The discovery of a body in a hotel room kick-starts a series of interconnected vignettes in Fresh Loaf’s new adaptation of Laura Wade’s Breathing Corpses. This cyclical play examines in intense detail the domino effect death has on a group of seemingly unconnected people.
This might sound a grim prospect, and for the most part, it is. Whether it be fraught couple Kate and Ben tearing each other’s hair out, or Jim, the laconic self-storage manager struggling to come to terms with the contents of the one of his lock-up’s, it’s an emotionally fraught journey through different human responses as the pieces of the jigsaw connect in a morbid picture.
As it opens, Amy (Laura Woodward), a chambermaid in a hotel, discovers a body. Dubbed the ‘angel of death’ due to her uncanny ability of stumbling across bodies in hotel rooms, she shares a curiously erotic and macabre encounter with said body, stroking its feet and hands whilst talking to it. As she leaves, the body then gets up and dresses whilst staring irritably at the audience. This particular breathing corpse is Jim (Marcus Grant-Lipinski), owner of a self-storage facility and his entrance is a remarkable way of bridging scenes.
The play’s greatest strength is the lack of linear narrative. Inviting you to make the connections between its vignettes, it demands attention, and asks you to think about the action. The performance in Manchester’s iconic Victoria Baths lends a sense of style to proceedings. But the cramped Turkish Rest Rooms nearly tips from the balance to style over substance. A slightly uncomfortable and very cold venue, it runs the risk of detracting rather than enhancing the on-stage action through its various distractions. However, Fresh Loaf made the best of the space with limited props effectively conveying multiple scenes. The relatively simplistic (although I’m sure I’m doing the tech chaps a disservice) lighting casts the most tremendous and atmospheric shadows over everything.
Breathing Corpses’ greatest success and weakness is the relationship that pans out between Jim (Marcus Grant-Lipinski), his wife Elaine (Elisha Mansuroglu) and worker Ray (Joe McKie). The initial scene they appear in, before tragedy strikes paints them as simple, and truth be told, fairly bland characters. However, after the discovery of a body in one of the storage lock-ups, the strain of where this leaves Jim and Elaine’s marriage, and Ray’s efforts to help patch things up is etched into their faces and their performances. Grant-Lipinski’s deconstruction in front of his aghast wife and former work colleague is a much more subtle and effective demonstration of the emotional effects of death than the intervening violent scene between Kate and Ben. As ever, it’s the implied rather than shown devastation that wreaks the most havoc in the audience’s mind.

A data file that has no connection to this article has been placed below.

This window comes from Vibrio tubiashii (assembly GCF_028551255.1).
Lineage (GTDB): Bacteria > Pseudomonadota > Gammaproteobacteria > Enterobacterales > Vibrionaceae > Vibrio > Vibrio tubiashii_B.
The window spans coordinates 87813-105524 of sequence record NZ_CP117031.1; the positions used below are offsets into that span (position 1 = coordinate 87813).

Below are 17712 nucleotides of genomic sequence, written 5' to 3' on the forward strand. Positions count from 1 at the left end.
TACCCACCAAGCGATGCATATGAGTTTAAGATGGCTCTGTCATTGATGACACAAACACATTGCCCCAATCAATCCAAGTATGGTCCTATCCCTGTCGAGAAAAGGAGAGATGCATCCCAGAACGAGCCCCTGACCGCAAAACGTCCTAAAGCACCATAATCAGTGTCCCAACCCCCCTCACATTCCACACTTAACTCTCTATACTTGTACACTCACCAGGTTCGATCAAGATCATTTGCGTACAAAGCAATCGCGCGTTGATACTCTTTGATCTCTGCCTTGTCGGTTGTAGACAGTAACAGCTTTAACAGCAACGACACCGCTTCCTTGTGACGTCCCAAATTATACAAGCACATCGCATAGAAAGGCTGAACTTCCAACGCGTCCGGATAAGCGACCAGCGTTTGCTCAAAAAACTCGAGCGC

The turbulent relationship between Kate (Rebecca Parker-Smith) and Ben (Todd James) is the focus of that violent scene. Whilst the violence is undoubtedly shocking, Parker-Smith’s Kate is too unsympathetic for my taste. It’s a powerful performance, but one that is reliant on destructive behaviour to make its bombastic point effectively. You end up cheering for Ben as he finally snaps with deadly consequences instead of fully appreciating the nuances of their relationship.
Laura Wade’s script leaves potential for much black comedy but with few laughs to diffuse the tension, Joe Mellor’s direction errs to the macabre but is satisfying when you’re able to connect the pieces together. It’s just a shame that some characters are presented as too overtly what they seem to be, and without the complexity that could be afforded to them. Fresh Loaf’s talent pool has combined to produce something that whilst not perfect is an intriguing, if occasionally uncomfortable look into raw and sometimes primal human emotions.
The Fiction Stroker gives Breathing Corpses three and half strokes out of five: